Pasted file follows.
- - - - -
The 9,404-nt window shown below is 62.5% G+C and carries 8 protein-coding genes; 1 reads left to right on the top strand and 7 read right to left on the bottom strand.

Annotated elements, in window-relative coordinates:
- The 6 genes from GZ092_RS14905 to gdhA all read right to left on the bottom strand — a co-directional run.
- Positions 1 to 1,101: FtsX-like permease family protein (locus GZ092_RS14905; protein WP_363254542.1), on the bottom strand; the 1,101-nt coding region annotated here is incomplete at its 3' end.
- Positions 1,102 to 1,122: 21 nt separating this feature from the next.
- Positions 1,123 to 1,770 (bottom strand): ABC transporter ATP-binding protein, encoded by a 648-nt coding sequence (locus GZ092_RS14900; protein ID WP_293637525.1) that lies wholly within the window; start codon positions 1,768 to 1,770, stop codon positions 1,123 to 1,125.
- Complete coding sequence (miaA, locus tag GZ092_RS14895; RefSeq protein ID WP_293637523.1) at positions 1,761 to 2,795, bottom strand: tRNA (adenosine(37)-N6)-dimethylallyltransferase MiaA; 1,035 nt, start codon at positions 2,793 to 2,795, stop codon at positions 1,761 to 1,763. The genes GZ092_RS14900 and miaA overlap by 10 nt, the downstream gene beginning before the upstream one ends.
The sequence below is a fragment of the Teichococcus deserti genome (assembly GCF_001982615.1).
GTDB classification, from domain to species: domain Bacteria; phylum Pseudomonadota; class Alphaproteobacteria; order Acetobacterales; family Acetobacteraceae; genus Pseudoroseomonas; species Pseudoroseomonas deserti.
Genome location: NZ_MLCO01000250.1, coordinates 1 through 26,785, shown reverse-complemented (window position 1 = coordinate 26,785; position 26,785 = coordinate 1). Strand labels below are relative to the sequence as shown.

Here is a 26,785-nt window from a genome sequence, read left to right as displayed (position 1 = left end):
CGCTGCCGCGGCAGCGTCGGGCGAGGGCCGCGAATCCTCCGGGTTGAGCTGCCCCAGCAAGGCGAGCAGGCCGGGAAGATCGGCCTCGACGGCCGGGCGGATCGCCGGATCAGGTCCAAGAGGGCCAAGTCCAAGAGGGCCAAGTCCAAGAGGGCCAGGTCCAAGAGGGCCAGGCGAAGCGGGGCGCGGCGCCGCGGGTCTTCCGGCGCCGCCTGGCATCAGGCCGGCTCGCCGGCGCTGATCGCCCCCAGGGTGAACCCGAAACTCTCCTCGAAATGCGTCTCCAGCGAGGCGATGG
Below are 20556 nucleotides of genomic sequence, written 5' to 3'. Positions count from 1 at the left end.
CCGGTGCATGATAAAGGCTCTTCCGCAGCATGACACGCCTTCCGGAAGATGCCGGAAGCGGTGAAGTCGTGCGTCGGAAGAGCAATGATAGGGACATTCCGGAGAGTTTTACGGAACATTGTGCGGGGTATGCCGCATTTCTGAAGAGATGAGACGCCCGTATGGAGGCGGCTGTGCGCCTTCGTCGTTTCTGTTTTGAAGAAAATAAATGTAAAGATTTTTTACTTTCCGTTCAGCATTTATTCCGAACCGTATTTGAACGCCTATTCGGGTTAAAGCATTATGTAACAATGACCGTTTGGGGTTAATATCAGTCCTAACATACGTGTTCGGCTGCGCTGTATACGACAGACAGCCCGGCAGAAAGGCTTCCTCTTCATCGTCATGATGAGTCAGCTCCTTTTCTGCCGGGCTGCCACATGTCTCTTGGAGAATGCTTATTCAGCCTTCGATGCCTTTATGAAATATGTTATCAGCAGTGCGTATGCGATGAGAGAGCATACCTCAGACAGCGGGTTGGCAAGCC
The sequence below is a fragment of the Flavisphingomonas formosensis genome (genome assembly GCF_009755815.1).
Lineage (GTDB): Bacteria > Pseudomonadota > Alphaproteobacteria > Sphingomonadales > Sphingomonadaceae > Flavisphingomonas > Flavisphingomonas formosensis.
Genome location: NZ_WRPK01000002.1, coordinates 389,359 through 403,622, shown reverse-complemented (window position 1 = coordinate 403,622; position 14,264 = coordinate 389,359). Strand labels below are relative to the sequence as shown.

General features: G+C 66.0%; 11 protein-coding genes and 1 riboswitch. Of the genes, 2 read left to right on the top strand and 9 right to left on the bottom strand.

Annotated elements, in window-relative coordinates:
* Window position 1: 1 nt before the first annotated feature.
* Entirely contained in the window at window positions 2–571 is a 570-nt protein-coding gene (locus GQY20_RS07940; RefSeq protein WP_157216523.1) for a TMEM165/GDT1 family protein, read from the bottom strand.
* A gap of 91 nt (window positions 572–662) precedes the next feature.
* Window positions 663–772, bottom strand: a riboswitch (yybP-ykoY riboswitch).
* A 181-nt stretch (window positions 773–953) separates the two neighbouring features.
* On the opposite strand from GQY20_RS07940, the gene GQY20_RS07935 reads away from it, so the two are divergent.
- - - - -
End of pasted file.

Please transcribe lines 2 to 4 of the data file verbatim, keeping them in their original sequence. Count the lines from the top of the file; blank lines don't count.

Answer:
Annotated elements, in window-relative coordinates:
- The 6 genes from GZ092_RS14905 to gdhA all read right to left on the bottom strand — a co-directional run.
- Positions 1 to 1,101: FtsX-like permease family protein (locus GZ092_RS14905; protein WP_363254542.1), on the bottom strand; the 1,101-nt coding region annotated here is incomplete at its 3' end.